Eight soldiers were killed and 49 other persons injured today when bombs claimed to have been placed by Irish nationalist terrorists exploded at two London locations where British ceremonial military units are watched daily by tourists and other civilians.

A Scotland Yard spokesman refused to speculate whether the blasts signaled the start of another round of terror by members of the Provisional wing of the Irish Republican Army--which claimed responsibility for today's attacks--saying "it is far too early" to judge. Assistant Chief Commissioner Gilbert Kelland warned, however, that "this threat from terrorists is always with us," and he cautioned that "everyone in Britain must be on the alert from now on."

Today's explosions were the first such incidents since last fall, when a series of blasts over five weeks killed three persons and wounded nearly 40.

The first bomb today went off just before 11 a.m. (6 a.m. EDT) as a detachment of scarlet-coated troopers from Queen Elizabeth's Household Cavalry rode through Hyde Park on their way to the changing of the guard at the Horse Guards military parade ground in Whitehall, site of many government offices, and of a popular pageant for London visitors. An explosion that may have been triggered by remote control blew up a pale-blue car and unleashed a torrent of four- to six-inch nails enclosed inside a plastic bomb.

Two soldiers of the Household Cavalry were killed, and 21 persons injured, including 4 soldiers and 17 civilians. Eight horses were either killed or destroyed on the spot.

Two hours later a bomb exploded under a bandstand in Regent's Park where a band of the Royal Green Jackets was entertaining a lunch-time crowd, mainly children and retired persons. Six Army bandsmen were killed and at least 28 people were injured, including 24 soldiers and 4 civilians.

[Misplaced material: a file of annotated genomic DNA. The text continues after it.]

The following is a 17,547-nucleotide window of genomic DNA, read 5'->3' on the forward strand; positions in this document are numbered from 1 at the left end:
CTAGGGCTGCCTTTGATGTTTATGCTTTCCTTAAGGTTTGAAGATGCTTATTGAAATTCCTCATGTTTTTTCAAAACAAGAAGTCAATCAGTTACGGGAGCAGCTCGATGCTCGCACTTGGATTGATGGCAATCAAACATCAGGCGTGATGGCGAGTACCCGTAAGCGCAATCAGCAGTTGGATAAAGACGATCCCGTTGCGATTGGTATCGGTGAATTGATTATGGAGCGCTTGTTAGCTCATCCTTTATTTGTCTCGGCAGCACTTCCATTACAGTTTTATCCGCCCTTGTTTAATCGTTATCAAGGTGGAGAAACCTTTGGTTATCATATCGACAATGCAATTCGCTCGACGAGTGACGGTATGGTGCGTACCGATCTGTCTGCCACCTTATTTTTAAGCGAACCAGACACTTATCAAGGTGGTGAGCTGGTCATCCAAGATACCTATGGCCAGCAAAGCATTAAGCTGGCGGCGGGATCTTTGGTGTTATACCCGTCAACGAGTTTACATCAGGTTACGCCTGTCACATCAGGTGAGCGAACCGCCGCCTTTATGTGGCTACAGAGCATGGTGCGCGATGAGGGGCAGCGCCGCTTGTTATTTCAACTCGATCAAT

The band was on a visit to London from its normal station in Northern Ireland. Members of the band are noncombatants whose wartime job would be to work as stretcher-bearers.

The carnage and the noise of ambulances, police vehicles and helicopters gave parts of central London on this sunny summer day the quality of a city under siege. A number of streets where other bombs were suspected were closed off for hours and police with megaphones ordered office workers to stay inside, open their windows and draw their curtains.

Both explosions could be clearly heard some distance away. Prime Minister Margaret Thatcher learned of the first as she went to a Cabinet meeting. Aides said there was no doubt at Downing Street, about a mile from the Hyde Park scene, that a bomb had gone off somewhere. Later in Parliament, Thatcher condemned the IRA terrorists as "evil and brutal men" and she called the attacks "callous and cowardly."

It was not clear tonight why the Provisional IRA, which is fighting to drive the British out of Northern Ireland and to unite the province with the Irish Republic to the south, had chosen this moment to mount so bloody an assault in London. A statement released in Dublin and Belfast invoked Britain's recent victory over invading Argentine forces in the Falkland Islands, declaring, "The Irish people have sovereign and national rights which no task or occupational force can put down . . . Now it is our turn to properly invoke Article 51 of the U.N. statute and properly quote all Thatcher's fine phrases on the right to self-determination of a people."